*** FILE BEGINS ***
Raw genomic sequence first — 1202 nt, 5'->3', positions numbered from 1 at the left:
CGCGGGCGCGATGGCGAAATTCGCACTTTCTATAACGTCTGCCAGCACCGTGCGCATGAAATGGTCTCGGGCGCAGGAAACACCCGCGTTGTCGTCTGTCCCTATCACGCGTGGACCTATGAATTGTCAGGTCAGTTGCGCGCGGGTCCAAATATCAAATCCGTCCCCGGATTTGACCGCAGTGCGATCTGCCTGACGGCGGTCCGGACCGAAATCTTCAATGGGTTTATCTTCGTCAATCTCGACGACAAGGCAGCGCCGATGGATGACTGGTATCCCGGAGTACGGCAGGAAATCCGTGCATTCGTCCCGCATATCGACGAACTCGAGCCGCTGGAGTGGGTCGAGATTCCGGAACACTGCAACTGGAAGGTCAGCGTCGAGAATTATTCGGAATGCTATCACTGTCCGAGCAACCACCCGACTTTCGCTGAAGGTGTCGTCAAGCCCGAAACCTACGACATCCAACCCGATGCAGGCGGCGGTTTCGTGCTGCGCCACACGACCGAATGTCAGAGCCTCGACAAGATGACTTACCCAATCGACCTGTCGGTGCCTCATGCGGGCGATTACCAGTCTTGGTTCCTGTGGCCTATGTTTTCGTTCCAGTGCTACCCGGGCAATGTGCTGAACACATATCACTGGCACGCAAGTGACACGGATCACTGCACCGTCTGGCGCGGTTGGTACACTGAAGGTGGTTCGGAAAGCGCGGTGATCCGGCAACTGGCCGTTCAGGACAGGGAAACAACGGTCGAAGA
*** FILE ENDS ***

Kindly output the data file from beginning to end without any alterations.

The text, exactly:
Raw genomic sequence first — 1202 nt, 5'->3', positions numbered from 1 at the left:
CGCGGGCGCGATGGCGAAATTCGCACTTTCTATAACGTCTGCCAGCACCGTGCGCATGAAATGGTCTCGGGCGCAGGAAACACCCGCGTTGTCGTCTGTCCCTATCACGCGTGGACCTATGAATTGTCAGGTCAGTTGCGCGCGGGTCCAAATATCAAATCCGTCCCCGGATTTGACCGCAGTGCGATCTGCCTGACGGCGGTCCGGACCGAAATCTTCAATGGGTTTATCTTCGTCAATCTCGACGACAAGGCAGCGCCGATGGATGACTGGTATCCCGGAGTACGGCAGGAAATCCGTGCATTCGTCCCGCATATCGACGAACTCGAGCCGCTGGAGTGGGTCGAGATTCCGGAACACTGCAACTGGAAGGTCAGCGTCGAGAATTATTCGGAATGCTATCACTGTCCGAGCAACCACCCGACTTTCGCTGAAGGTGTCGTCAAGCCCGAAACCTACGACATCCAACCCGATGCAGGCGGCGGTTTCGTGCTGCGCCACACGACCGAATGTCAGAGCCTCGACAAGATGACTTACCCAATCGACCTGTCGGTGCCTCATGCGGGCGATTACCAGTCTTGGTTCCTGTGGCCTATGTTTTCGTTCCAGTGCTACCCGGGCAATGTGCTGAACACATATCACTGGCACGCAAGTGACACGGATCACTGCACCGTCTGGCGCGGTTGGTACACTGAAGGTGGTTCGGAAAGCGCGGTGATCCGGCAACTGGCCGTTCAGGACAGGGAAACAACGGTCGAAGA